Next, a company lets it be known that they often hire ex-ministers as consultants or even board members, at extortionate rates of pay, for very few hours work.
    Then, the minister somehow finds out what it is a company wants. You can whistle for openess and minuted meetings all you like, there is no practical way to stop this part.
    Hey presto, minister makes decisions that just happen to favour the company in question. All they have to do then is wait until they’re shuffled or elected out of office, at which point they are free to take up their lucrative role.
    What should we do about those ministers (prime or not)?

  6. Former Prime Ministers remain Privy Counsellors. Given their access to sensitive (and commercially valuable) information, shouldn’t such right honourable persons be subject to restrictions on how inside information may be used?

  7. The main problem is not how the ex-prime ministers behave but whether those in government or the civil service feel the need to pay any attention to it. And this is just part of a much wider issue of how government decisions can sometimes be made, not primarily for the benefit of the country, but for sectional interests of all kinds: Red Wall voters, in exchange for their votes; party donors; old school friends; large corporate interests; your local pub landlord; fellow members of the Jockey Club, and so on.
    The traditional protections against these are crumbling. A truly independent and competent civil service should be the first line of defence, but they have been enfeebled by their political masters, infiltrated by SPADs, threatened with a cold rain coming, and (it now appears) even sometimes prone to favouring rival commercial interests of their own. The Nolan principles and the ministerial code should also provide protection, but these depend on a prime minister who feels bound by them himself, which the present incumbent clearly does not. A vigilant and honest press should achieve some restraint, but too many editors are quick to set aside their consciences in favour of selling more newspapers and pleasing their proprietors and their party friends. And ultimately the electorate should care about the integrity of the government, but they have been increasingly softened up by brazen dishonesty that has reduced their expectations of politicians to a low ebb.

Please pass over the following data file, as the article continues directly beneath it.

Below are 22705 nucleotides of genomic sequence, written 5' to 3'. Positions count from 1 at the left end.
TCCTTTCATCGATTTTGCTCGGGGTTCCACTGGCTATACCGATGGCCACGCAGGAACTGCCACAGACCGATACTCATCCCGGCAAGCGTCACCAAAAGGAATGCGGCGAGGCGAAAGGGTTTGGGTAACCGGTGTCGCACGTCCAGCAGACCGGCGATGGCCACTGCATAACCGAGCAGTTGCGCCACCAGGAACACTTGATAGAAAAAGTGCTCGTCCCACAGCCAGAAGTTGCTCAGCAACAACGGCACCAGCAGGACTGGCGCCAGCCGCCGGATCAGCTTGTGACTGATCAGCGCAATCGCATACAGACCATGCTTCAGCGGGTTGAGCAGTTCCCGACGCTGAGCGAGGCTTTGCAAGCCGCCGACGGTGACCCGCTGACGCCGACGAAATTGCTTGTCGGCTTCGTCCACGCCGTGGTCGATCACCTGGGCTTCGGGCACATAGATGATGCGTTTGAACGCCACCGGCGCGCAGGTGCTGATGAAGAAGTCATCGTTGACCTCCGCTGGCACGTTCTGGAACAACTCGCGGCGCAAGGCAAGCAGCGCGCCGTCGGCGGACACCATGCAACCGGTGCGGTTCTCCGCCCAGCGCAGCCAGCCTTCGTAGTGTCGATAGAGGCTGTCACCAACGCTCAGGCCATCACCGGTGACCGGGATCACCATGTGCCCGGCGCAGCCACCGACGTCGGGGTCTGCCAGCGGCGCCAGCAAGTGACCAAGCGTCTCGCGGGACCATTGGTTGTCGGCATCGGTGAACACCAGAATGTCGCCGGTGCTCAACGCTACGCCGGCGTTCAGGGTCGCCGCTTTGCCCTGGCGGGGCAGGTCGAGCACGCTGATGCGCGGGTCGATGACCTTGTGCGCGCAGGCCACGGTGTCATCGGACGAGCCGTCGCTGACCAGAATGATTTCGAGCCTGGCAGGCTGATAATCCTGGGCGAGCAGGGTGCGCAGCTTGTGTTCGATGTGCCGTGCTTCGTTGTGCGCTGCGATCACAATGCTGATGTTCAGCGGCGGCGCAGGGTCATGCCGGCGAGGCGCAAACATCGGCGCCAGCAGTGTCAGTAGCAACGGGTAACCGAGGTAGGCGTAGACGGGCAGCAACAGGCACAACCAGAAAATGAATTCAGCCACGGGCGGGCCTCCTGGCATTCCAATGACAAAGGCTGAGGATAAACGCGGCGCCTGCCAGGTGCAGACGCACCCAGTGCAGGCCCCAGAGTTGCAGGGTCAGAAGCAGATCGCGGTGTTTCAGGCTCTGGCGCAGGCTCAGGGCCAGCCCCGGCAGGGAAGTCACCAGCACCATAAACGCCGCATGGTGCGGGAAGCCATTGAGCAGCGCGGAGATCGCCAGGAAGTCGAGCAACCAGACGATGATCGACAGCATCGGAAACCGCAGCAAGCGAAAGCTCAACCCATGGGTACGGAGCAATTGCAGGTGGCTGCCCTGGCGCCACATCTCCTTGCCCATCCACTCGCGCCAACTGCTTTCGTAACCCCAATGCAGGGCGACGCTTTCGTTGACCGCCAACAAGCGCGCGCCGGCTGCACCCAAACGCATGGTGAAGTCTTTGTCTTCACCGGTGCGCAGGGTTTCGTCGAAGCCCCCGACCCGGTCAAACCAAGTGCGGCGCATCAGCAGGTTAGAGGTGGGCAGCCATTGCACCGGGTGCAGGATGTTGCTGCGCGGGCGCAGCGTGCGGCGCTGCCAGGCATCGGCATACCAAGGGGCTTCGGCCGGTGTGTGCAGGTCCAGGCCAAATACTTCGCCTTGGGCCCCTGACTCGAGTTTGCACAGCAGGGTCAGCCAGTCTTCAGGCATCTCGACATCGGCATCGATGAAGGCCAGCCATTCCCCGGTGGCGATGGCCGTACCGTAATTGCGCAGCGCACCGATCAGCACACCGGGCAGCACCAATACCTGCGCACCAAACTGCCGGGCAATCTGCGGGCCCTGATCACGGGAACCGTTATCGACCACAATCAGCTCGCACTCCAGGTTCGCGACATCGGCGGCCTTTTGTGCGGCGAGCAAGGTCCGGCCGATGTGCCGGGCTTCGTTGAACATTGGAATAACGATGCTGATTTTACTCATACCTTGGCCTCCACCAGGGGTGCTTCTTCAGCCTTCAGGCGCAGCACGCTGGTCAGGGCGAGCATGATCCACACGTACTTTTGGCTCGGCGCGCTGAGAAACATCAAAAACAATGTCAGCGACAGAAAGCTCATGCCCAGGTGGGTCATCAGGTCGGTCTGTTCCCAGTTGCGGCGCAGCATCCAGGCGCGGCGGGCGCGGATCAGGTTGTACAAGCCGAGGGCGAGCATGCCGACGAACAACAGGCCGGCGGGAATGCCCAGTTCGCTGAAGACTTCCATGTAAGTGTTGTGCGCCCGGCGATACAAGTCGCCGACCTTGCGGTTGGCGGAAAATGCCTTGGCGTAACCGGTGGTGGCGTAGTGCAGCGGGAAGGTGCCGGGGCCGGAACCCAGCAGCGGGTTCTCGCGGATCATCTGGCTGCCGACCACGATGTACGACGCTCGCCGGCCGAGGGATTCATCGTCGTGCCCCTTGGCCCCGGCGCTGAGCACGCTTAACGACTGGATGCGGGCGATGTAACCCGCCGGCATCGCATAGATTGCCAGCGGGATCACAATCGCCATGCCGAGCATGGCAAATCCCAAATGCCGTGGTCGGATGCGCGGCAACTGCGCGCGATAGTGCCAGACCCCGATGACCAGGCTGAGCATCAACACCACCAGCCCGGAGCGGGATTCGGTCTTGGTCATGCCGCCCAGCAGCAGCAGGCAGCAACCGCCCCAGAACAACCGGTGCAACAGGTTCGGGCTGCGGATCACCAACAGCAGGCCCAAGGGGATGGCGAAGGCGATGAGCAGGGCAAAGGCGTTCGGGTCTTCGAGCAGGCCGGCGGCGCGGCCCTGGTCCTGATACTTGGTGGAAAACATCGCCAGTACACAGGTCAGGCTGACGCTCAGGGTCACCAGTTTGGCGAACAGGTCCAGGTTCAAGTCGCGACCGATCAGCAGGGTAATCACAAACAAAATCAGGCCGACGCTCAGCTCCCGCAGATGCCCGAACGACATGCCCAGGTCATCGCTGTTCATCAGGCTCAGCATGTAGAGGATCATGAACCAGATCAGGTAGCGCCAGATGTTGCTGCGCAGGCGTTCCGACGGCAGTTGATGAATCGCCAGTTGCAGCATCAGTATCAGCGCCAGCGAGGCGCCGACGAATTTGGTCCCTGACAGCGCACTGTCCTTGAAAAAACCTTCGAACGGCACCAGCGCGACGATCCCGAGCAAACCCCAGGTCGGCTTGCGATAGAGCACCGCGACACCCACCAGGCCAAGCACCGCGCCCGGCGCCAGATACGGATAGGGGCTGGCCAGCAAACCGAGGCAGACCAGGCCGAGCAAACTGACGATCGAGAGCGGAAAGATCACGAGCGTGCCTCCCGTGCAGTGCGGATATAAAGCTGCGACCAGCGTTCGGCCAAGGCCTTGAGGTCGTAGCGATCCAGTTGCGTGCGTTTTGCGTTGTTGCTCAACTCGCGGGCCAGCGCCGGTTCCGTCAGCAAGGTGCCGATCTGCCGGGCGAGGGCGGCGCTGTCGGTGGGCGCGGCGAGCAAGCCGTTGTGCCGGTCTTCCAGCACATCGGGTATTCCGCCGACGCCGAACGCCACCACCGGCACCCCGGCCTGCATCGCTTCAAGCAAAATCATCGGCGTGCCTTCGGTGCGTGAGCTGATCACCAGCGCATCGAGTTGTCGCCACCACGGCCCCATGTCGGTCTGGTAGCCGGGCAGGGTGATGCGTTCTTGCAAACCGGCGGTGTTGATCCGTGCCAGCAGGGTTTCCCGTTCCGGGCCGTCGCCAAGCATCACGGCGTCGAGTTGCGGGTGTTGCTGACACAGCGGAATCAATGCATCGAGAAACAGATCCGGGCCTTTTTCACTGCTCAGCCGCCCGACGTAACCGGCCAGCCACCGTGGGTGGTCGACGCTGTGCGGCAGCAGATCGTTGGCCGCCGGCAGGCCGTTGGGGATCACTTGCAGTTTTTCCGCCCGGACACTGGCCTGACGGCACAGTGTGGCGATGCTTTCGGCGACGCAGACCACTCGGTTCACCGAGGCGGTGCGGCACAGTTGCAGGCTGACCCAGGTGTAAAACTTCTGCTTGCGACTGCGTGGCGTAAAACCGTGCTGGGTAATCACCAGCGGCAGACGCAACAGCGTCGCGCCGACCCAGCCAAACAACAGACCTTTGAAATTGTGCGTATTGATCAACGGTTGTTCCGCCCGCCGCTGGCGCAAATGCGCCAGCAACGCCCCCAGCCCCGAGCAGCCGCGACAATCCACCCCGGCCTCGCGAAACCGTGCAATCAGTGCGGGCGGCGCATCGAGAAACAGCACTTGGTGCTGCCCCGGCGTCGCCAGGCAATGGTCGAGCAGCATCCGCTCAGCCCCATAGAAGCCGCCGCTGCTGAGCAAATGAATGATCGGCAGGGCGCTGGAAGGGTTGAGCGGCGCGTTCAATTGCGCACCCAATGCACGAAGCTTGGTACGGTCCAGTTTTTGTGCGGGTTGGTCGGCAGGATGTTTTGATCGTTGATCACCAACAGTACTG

It’s hard to see how to reverse these trends but (as with other problems discussed in this blog) it seems unlikely that the law will provide the answers. However I cling to the hope that some of the cases currently being pursued by the Good Law Project will have some effect, not only on the government but on the wider public’s perception of their behaviour.

    1. 100% agree and this is why I subscribe to both DAG and the Good Law Project. Both of which should be tax deductible.

  8. What should we do with a former prime minister?
    A difficult question.
    I have absolutely no regard for the “peerage system” None!

    When I look at those who rejected a Peerage ,I have a slight glimmer of hope( I include those who were NOT PMs.)
    If the Labour party ever had a PM again , Say Starmer
    Would he reject one? I think not,
    So much for the age old plan of voting them out of existence
    Principals available in the “Poundshop”

    The whole concept of peerages is flawed

    Might I suggest a slightly extreme measure
    After all they have all done an extreme amount of damage

    Is Transportation still on the statutes?